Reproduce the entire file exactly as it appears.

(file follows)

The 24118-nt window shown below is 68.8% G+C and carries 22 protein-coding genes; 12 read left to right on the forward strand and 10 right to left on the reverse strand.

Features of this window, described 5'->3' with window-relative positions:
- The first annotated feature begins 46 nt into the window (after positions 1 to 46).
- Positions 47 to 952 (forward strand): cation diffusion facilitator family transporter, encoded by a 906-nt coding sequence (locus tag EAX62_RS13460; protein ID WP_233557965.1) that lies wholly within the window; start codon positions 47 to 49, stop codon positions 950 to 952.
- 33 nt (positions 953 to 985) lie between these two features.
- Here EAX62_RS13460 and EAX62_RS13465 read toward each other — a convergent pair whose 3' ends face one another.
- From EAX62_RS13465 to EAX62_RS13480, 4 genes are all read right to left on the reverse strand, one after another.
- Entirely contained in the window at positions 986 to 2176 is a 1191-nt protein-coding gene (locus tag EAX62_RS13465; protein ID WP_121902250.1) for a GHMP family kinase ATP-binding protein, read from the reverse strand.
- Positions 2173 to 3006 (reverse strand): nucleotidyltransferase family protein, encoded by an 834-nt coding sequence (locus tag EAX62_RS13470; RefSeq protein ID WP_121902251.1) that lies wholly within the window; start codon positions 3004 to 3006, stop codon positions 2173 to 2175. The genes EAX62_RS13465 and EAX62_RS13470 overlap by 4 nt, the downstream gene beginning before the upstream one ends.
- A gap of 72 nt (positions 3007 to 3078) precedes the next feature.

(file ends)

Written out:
The 24118-nt window shown below is 68.8% G+C and carries 22 protein-coding genes; 12 read left to right on the forward strand and 10 right to left on the reverse strand.

Features of this window, described 5'->3' with window-relative positions:
- The first annotated feature begins 46 nt into the window (after positions 1 to 46).
- Positions 47 to 952 (forward strand): cation diffusion facilitator family transporter, encoded by a 906-nt coding sequence (locus tag EAX62_RS13460; protein ID WP_233557965.1) that lies wholly within the window; start codon positions 47 to 49, stop codon positions 950 to 952.
- 33 nt (positions 953 to 985) lie between these two features.
- Here EAX62_RS13460 and EAX62_RS13465 read toward each other — a convergent pair whose 3' ends face one another.
- From EAX62_RS13465 to EAX62_RS13480, 4 genes are all read right to left on the reverse strand, one after another.
- Entirely contained in the window at positions 986 to 2176 is a 1191-nt protein-coding gene (locus tag EAX62_RS13465; protein ID WP_121902250.1) for a GHMP family kinase ATP-binding protein, read from the reverse strand.
- Positions 2173 to 3006 (reverse strand): nucleotidyltransferase family protein, encoded by an 834-nt coding sequence (locus tag EAX62_RS13470; RefSeq protein ID WP_121902251.1) that lies wholly within the window; start codon positions 3004 to 3006, stop codon positions 2173 to 2175. The genes EAX62_RS13465 and EAX62_RS13470 overlap by 4 nt, the downstream gene beginning before the upstream one ends.
- A gap of 72 nt (positions 3007 to 3078) precedes the next feature.